One of the big questions that's come up in the Gosnell case is what role poverty played in leading women to choose his cut-rate clinic, which abortion-rights advocates report offered prices considerably lower than at other facilities in Philadelphia.
It's never been easy for women to get outside funding for abortion. But during the period when it was illegal in most states, some groups of women pooled funds to help each other obtain them and travel to providers in distant locales. These groups grew after the legalization of abortion, and especially after legislation barred Medicaid from paying for abortions in 1977. A network of the groups, called abortion funds, banded together in 1993 into the National Network of Abortion Funds. The local fund serving Philadelphia is the Women's Medical Fund, which has been operating since 1985 to help fund abortions for women who make up to 150 percent of the federal poverty level and who lack insurance or have insurance (such as Medicaid) that does not cover abortion. The fund does not perform abortions, but works with an array of clinics in Philadelphia to pay them directly when women show up unable to pay for them.
Did this Women's Medical Fund, which says it helped 1,532 of the poorest women get financing for their abortions last year, ever work with Kermit Gosnell's Women's Medical Society?
"No," said Executive Director Susan Schewel. "Nope. Never."
"We had heard stories over the years about care that seemed inappropriate," she told me. "We had no idea -- no idea -- of how horrible things were there."
Schewel, a former nurse practitioner who has been with the fund for 10 years, said that some of the women her group spoke with on its abortion-related Help Line had previously had experiences at Gosnell's facility, and that she personally tried to work with two women to file complaints to the Pennsylvania of Department of Health about him. In both cases, the women found the complaint process so onerous and the telling of their stories so personally difficult that they failed to complete the paperwork and abandoned the effort.
The Health Department complaint process "was way too burdensome" for the women, she said, "not to mention the stigma, to have to tell your story aloud to state officials."
So why didn't she complain on her own? "It really had to be a patient," she said. There was no clear channel for independent third-party complaints like hers.
Her story confirms what's laid out in the grand jury report, which recommended both making the complaint process easier and allowing complaints from victims to be made anonymously when accompanied by the complaint of a named health-care provider:
The Pennsylvania Department of Health makes it next to impossible to file a complaint concerning abortion providers. ... When persistent lawyers, like Semika Shaw's; and doctors, such as Dr. Hellman, the Medical Examiner from Delaware County, and Dr. Schwarz, Philadelphia's Health Commissioner, have registered complaints anyway, they have been uniformly ignored. DOH did not inspect Gosnell's clinic even after Karnamaya Mongar died.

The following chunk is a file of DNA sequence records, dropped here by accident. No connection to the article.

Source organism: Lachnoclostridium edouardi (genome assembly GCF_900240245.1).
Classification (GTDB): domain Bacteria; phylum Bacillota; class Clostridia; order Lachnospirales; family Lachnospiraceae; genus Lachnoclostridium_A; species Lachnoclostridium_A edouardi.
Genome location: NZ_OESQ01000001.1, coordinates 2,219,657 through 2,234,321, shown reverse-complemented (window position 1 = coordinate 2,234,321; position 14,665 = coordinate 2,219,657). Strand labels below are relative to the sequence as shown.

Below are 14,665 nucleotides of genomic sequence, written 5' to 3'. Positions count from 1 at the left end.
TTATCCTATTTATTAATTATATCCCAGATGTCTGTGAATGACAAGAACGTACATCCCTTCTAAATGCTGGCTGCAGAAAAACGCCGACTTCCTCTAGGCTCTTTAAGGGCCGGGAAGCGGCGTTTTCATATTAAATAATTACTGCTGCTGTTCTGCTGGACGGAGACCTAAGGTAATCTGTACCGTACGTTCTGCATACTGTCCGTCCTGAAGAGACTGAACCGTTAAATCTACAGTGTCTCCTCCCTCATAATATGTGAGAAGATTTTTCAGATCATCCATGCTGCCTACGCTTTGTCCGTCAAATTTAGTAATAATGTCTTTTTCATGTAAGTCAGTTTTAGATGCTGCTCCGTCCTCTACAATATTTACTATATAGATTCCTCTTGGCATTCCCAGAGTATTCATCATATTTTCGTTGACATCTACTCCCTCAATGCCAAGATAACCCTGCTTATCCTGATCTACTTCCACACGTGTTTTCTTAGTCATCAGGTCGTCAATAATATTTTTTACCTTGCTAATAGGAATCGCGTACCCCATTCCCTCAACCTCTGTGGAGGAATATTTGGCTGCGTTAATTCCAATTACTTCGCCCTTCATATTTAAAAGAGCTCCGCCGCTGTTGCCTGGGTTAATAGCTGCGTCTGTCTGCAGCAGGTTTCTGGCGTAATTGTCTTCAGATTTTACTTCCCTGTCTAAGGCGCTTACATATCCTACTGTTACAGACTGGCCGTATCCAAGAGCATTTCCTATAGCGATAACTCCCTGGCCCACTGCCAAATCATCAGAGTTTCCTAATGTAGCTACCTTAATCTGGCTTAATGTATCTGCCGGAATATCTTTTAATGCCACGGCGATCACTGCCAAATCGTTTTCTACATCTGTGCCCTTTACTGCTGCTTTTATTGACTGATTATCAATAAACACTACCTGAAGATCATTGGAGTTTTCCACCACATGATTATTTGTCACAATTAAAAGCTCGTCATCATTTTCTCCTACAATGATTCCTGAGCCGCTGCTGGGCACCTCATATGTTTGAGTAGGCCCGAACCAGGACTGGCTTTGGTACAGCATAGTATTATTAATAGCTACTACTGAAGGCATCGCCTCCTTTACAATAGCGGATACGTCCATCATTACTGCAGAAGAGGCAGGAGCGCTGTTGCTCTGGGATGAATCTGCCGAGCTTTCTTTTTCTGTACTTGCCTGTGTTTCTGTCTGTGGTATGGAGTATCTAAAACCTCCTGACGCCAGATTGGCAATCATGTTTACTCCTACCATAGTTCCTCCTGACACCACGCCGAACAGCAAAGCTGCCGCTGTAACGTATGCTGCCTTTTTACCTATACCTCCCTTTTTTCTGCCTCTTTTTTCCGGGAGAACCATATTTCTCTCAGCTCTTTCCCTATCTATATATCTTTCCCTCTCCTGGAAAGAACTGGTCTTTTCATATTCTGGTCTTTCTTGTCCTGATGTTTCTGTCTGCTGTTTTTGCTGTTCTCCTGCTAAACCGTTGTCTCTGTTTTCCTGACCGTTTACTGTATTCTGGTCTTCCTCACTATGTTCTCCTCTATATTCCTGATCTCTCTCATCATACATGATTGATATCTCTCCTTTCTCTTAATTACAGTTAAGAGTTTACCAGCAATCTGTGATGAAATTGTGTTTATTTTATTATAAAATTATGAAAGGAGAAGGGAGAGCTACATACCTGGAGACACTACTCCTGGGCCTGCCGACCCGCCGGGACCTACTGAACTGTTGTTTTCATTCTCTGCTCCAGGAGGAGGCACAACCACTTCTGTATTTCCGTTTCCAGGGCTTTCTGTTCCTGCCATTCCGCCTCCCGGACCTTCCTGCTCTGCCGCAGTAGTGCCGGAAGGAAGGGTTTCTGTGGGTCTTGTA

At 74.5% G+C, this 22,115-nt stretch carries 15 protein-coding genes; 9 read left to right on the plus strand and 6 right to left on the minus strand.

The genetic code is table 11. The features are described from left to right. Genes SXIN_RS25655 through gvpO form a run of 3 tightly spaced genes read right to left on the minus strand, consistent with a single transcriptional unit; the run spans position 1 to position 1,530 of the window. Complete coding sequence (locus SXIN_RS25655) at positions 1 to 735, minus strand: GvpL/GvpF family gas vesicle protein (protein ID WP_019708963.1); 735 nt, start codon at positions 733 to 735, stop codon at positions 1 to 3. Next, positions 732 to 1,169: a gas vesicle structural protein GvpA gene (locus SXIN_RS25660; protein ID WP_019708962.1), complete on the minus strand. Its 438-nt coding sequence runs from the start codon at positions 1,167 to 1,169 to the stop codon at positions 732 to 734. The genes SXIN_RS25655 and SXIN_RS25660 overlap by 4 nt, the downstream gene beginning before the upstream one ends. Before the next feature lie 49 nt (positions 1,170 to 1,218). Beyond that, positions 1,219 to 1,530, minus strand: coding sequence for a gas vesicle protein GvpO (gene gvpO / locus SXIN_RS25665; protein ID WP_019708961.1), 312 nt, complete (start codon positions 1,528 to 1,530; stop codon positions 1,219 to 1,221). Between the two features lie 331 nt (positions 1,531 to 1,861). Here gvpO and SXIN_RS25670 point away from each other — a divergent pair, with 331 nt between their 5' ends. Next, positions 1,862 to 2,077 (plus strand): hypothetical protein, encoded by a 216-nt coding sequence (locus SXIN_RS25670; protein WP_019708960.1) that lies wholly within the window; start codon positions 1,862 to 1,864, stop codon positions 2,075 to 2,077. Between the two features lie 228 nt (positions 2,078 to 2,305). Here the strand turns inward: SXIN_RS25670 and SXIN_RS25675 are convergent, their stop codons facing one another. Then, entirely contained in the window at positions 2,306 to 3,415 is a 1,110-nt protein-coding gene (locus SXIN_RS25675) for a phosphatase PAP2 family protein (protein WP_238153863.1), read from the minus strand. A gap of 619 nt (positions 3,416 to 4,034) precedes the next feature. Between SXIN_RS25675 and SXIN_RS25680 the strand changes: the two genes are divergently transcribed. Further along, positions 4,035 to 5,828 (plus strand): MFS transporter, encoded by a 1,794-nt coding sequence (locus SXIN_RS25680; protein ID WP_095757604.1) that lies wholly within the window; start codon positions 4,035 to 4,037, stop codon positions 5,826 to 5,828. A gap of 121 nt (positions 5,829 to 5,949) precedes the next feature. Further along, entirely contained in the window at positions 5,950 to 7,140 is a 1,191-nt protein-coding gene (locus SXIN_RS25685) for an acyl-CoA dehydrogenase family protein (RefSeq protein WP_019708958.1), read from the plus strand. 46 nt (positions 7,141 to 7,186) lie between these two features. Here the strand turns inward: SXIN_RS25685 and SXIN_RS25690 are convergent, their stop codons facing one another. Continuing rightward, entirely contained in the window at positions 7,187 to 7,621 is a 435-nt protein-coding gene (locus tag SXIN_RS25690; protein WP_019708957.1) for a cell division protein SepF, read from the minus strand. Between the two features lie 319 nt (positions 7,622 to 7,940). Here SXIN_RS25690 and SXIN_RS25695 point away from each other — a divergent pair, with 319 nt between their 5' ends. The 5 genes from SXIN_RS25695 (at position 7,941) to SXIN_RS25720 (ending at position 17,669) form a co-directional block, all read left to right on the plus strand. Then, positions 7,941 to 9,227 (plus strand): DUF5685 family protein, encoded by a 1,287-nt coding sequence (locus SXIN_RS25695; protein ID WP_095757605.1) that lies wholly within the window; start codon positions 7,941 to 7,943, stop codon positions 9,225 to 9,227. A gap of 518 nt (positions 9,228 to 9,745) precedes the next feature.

We applaud the current Secretary of Health for reinstituting regular inspections of abortion facilities. But the department must also develop an effective, easy, and responsive complaint process. Complaints should be accepted by telephone (a toll-free 800 number should be instituted), online, or in writing - in any manner, that is, in which a citizen might choose to complain. Every complaint should be logged in and investigated. The complainant should be informed that the department has received the complaint and should be provided with a means of following up to check its status. When fellow doctors, public health agencies, or law enforcement agencies file complaints, they, obviously, should be taken seriously and should trigger immediate investigations, including unannounced inspections.
The Department of State has a complaint process, and a complaint form, for filing complaints against doctors. The complaint process should be made easier and more responsive. Complaint forms to health care-related boards should be tailored to medical concerns and assure confidentiality of patients' records. Forms should be available in common foreign languages and should be simple to understand and fill out. Complaints should also be accepted by telephone and internet, with the phone number published online. Patients should be allowed to remain anonymous, but third-party complainants should be identified. Hearings, if necessary, should be offered locally.
Schewel emphasized that she had no idea how bad things were at Gosnell's clinic: "We just didn't know. We thought there were little odds and ends of problems, but nothing like this .... All of us were completely surprised to learn how bad it was."
So why wouldn't her feminist fund work with him? Stories like the following, which she says one woman told her: the people caring for the woman, who had "her procedure" late at night, wore lab coats but had no name tags.
"I think that's not OK," she said. "I think it's required by regulations to wear a name tag. It never occurred to us that these would be unlicensed people wearing lab coats."
Pennsylvania passed a law in late 2010 that made the identification requirement even more stringent, mandating that in the years ahead all medical personnel wear photo IDS with their names and credentials in block letters.
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